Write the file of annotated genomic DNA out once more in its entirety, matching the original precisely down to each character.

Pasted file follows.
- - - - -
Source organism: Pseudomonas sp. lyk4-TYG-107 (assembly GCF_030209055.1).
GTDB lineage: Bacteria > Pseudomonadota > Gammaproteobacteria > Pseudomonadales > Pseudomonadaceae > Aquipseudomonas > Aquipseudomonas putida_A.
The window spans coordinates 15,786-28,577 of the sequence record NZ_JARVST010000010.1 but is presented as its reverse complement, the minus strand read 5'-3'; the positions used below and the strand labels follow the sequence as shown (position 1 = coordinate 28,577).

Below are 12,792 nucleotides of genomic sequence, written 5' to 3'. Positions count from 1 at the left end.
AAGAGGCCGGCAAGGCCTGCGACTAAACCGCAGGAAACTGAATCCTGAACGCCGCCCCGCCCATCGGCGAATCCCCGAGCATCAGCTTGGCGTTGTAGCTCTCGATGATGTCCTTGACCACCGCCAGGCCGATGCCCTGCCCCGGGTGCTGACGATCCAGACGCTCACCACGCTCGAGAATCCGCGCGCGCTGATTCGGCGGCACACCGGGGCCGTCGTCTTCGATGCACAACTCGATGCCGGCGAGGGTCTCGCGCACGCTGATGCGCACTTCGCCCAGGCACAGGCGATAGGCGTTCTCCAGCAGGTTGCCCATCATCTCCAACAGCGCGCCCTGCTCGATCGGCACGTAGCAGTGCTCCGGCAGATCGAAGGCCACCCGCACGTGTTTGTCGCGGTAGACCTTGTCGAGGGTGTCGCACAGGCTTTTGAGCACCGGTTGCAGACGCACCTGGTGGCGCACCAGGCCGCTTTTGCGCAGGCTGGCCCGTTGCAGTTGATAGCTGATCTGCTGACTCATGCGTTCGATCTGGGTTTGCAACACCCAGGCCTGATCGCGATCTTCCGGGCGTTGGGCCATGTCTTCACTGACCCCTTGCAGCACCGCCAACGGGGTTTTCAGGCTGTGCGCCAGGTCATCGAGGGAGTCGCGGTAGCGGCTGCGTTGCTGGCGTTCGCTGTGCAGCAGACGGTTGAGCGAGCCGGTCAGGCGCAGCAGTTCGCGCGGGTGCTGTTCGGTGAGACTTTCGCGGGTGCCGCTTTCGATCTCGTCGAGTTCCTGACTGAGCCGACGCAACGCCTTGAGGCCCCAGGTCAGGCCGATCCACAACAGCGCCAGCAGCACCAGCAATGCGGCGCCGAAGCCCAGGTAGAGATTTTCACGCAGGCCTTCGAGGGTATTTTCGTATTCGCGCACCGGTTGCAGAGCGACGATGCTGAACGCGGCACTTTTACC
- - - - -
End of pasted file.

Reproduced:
Source organism: Pseudomonas sp. lyk4-TYG-107 (assembly GCF_030209055.1).
GTDB lineage: Bacteria > Pseudomonadota > Gammaproteobacteria > Pseudomonadales > Pseudomonadaceae > Aquipseudomonas > Aquipseudomonas putida_A.
The window spans coordinates 15,786-28,577 of the sequence record NZ_JARVST010000010.1 but is presented as its reverse complement, the minus strand read 5'-3'; the positions used below and the strand labels follow the sequence as shown (position 1 = coordinate 28,577).

Below are 12,792 nucleotides of genomic sequence, written 5' to 3'. Positions count from 1 at the left end.
AAGAGGCCGGCAAGGCCTGCGACTAAACCGCAGGAAACTGAATCCTGAACGCCGCCCCGCCCATCGGCGAATCCCCGAGCATCAGCTTGGCGTTGTAGCTCTCGATGATGTCCTTGACCACCGCCAGGCCGATGCCCTGCCCCGGGTGCTGACGATCCAGACGCTCACCACGCTCGAGAATCCGCGCGCGCTGATTCGGCGGCACACCGGGGCCGTCGTCTTCGATGCACAACTCGATGCCGGCGAGGGTCTCGCGCACGCTGATGCGCACTTCGCCCAGGCACAGGCGATAGGCGTTCTCCAGCAGGTTGCCCATCATCTCCAACAGCGCGCCCTGCTCGATCGGCACGTAGCAGTGCTCCGGCAGATCGAAGGCCACCCGCACGTGTTTGTCGCGGTAGACCTTGTCGAGGGTGTCGCACAGGCTTTTGAGCACCGGTTGCAGACGCACCTGGTGGCGCACCAGGCCGCTTTTGCGCAGGCTGGCCCGTTGCAGTTGATAGCTGATCTGCTGACTCATGCGTTCGATCTGGGTTTGCAACACCCAGGCCTGATCGCGATCTTCCGGGCGTTGGGCCATGTCTTCACTGACCCCTTGCAGCACCGCCAACGGGGTTTTCAGGCTGTGCGCCAGGTCATCGAGGGAGTCGCGGTAGCGGCTGCGTTGCTGGCGTTCGCTGTGCAGCAGACGGTTGAGCGAGCCGGTCAGGCGCAGCAGTTCGCGCGGGTGCTGTTCGGTGAGACTTTCGCGGGTGCCGCTTTCGATCTCGTCGAGTTCCTGACTGAGCCGACGCAACGCCTTGAGGCCCCAGGTCAGGCCGATCCACAACAGCGCCAGCAGCACCAGCAATGCGGCGCCGAAGCCCAGGTAGAGATTTTCACGCAGGCCTTCGAGGGTATTTTCGTATTCGCGCACCGGTTGCAGAGCGACGATGCTGAACGCGGCACTTTTACC